At present, such provisions likely have limited practical impact on investor conduct, owing to their voluntary nature or indirect application to investors. However, considered alongside efforts to establish binding human rights obligations for TCs/OBEs on the international plane, they further evidence an ethos of an evolving foreign investment regime that increasingly recognizes the close connection between investor conduct and human rights.
General exceptions provisions permit a State to lawfully undertake actions that would otherwise be inconsistent with its obligations under the IIA. Such provisions often identify public policy objectives which, even if they do not specifically reference human rights, can be interpreted to shield regulatory measures intended to respect, protect, or fulfill the host State’s human rights obligations on the international plane. Indeed, such provisions played a critical role in the various investment disputes that arose following the economic crisis in Argentina in the early 2000s, many of which included human rights considerations.
Many of the new IIAs signed in 2019, such as the Brazil-Morocco BIT, except measures taken for the maintenance of “public order” which, if broadly construed under certain factual scenarios, could be relied upon to justify measures intended to respect, protect, or fulfill human rights obligations. Moreover, several IIAs, such as the Armenia-Singapore Agreement on Trade in Services and Investment, also specifically except measures “necessary to protect human, animal or plant life or health”.
Given that such provisions intend to address a spectrum of situations, not just those impacting human rights, their open-textured language is perhaps appropriate. Narrowing such provisions by, as example, including specific human rights references, would risk undercutting their broader purpose, as well as unduly preferencing State interests, which may be more properly addressed through other provisions, such as those preserving regulatory autonomy, below.
Preserving Regulatory Autonomy
Regulatory autonomy, also sometimes called the right to regulate, refers to the “regulatory space” that States enjoy regarding their domestic activities, limited primarily by domestic legal or political constraints. This open-textured authority is particularly relevant for domestic economic activities. It is also the primary way that States provide for the satisfaction of their human rights obligations arising on the international plane.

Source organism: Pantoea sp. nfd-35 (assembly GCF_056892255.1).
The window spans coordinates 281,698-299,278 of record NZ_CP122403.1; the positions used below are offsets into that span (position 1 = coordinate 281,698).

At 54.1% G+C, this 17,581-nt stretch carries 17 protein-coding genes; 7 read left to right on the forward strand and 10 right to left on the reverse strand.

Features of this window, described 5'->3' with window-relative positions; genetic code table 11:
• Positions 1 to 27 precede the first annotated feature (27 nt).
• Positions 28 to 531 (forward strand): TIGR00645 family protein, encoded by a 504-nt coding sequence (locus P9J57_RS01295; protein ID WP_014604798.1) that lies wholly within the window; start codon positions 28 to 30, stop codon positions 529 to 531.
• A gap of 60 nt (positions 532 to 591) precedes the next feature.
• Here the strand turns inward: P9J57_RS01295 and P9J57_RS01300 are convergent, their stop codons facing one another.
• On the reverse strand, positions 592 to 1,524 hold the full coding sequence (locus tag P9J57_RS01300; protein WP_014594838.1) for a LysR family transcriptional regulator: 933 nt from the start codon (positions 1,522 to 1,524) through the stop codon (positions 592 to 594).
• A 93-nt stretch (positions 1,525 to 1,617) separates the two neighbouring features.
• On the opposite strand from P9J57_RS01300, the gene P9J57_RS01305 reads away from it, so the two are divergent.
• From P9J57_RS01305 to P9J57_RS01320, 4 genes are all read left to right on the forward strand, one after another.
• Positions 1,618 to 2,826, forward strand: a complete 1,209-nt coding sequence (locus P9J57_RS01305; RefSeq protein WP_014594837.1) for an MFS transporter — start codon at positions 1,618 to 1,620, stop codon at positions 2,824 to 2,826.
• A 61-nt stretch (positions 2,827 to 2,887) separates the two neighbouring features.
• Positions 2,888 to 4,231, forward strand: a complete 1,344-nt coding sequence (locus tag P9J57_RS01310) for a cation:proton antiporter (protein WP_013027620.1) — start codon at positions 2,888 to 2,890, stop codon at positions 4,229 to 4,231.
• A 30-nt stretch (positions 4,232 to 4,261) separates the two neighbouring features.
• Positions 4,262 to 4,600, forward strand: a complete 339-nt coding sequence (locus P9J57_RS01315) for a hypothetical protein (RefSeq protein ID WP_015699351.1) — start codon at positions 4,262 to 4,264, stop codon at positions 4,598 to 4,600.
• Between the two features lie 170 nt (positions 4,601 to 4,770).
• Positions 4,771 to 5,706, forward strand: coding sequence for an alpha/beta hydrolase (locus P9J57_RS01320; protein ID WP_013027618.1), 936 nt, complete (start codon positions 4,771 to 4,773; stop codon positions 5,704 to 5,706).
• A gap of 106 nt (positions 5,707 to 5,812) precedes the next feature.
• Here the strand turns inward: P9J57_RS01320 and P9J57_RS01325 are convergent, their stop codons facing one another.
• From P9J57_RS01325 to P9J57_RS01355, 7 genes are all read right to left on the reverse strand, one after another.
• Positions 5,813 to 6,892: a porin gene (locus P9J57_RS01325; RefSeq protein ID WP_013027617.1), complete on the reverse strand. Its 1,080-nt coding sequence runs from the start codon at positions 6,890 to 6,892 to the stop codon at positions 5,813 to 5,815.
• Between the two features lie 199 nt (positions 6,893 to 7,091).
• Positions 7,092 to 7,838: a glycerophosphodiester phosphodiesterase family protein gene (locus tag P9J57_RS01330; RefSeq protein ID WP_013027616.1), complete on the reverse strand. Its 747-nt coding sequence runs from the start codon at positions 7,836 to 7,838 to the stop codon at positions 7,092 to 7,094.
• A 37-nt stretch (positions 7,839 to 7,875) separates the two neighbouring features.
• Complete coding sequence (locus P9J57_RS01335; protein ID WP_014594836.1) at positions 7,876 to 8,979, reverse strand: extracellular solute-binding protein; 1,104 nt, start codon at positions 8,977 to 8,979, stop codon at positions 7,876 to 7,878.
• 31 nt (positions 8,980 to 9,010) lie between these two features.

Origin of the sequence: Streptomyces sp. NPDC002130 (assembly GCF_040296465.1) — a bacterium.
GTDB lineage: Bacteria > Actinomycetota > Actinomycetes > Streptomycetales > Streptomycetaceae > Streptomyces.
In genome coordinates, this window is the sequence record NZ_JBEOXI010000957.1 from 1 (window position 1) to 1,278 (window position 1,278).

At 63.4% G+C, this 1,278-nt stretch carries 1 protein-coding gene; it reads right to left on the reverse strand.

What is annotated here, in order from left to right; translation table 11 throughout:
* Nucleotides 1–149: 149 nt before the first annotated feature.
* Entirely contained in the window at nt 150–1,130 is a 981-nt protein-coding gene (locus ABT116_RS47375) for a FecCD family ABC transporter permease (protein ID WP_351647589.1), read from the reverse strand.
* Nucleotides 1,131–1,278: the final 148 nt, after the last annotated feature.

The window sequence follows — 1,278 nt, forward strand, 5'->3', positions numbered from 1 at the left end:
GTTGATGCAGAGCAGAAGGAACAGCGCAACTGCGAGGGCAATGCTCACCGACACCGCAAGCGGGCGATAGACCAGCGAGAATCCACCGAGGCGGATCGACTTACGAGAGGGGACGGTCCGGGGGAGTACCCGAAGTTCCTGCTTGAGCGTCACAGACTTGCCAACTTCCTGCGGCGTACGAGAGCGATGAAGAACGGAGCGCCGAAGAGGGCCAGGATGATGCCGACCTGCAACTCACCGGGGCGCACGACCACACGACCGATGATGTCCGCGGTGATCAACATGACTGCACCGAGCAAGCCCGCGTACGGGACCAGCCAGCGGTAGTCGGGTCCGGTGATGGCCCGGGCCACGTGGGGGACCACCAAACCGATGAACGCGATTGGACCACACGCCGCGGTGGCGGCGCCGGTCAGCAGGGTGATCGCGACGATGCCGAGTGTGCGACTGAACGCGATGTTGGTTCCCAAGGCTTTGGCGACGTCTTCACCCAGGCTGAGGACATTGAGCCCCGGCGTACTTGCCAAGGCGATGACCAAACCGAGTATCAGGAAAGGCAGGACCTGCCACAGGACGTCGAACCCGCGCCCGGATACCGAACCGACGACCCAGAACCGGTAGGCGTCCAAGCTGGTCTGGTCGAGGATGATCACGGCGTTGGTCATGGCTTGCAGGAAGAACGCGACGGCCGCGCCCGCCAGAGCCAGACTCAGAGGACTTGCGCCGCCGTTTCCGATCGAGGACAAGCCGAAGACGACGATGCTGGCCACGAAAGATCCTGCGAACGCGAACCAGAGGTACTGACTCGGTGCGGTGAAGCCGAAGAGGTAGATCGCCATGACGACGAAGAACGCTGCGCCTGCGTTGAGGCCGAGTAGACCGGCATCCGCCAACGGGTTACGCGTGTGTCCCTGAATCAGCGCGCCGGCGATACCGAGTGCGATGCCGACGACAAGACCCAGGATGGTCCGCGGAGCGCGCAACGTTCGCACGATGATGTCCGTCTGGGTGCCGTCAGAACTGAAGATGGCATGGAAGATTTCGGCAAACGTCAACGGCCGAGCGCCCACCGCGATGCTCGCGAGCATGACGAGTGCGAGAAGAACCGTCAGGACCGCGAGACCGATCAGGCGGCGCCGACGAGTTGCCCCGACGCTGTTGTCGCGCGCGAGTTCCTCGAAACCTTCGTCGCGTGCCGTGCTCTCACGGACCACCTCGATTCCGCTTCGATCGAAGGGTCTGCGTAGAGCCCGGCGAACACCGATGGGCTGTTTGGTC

A few new IIAs signed in 2019, such as the Australia-Hong Kong Investment Agreement, contain preambular text that seeks to preserve regulatory autonomy to “safeguard public welfare, and protect legitimate public welfare objectives”, and one specifically refers to public health in this regard. Others contain substantive provisions that seek to preserve regulatory autonomy. The Brazil-Ecuador BIT, for example, even specifically refers to human rights in this regard.
Such provisions, especially where explicitly connected to human rights in the investment context—and, better still, specific human rights instruments—may prove especially relevant in disputes challenging certain State measures. They may, however, create tensions with substantive investor protections regarding, as example, expropriation, the balance between which a tribunal would have to determine under the facts of the dispute.
Non-Lowering of Standards
IIAs may contain substantive provisions that preclude States parties from lowering regulatory standards, including with respect to human rights, for purposes of attracting foreign investment. For example, the CARIFORUM States-United Kingdom EPA precludes State parties from “lowering domestic environmental, labour or occupational health and safety legislation and standards or by relaxing core labour standards or laws aimed at protecting and promoting cultural diversity”. The Brazil-Ecuador BIT contains a similar provision and even specifically refers to human rights in this regard.
Human rights considerations increasingly arise in discussions around the evolution of international investment law. IIAs continue to play a foundational role in this trend, as noticeably progressed by newly signed IIAs in 2019. The extent to which disputes arise under the abovementioned IIAs in the coming years, and whether such disputes include human rights considerations, will crucially bear on the trajectory of efforts to gradually align human rights and investment interests.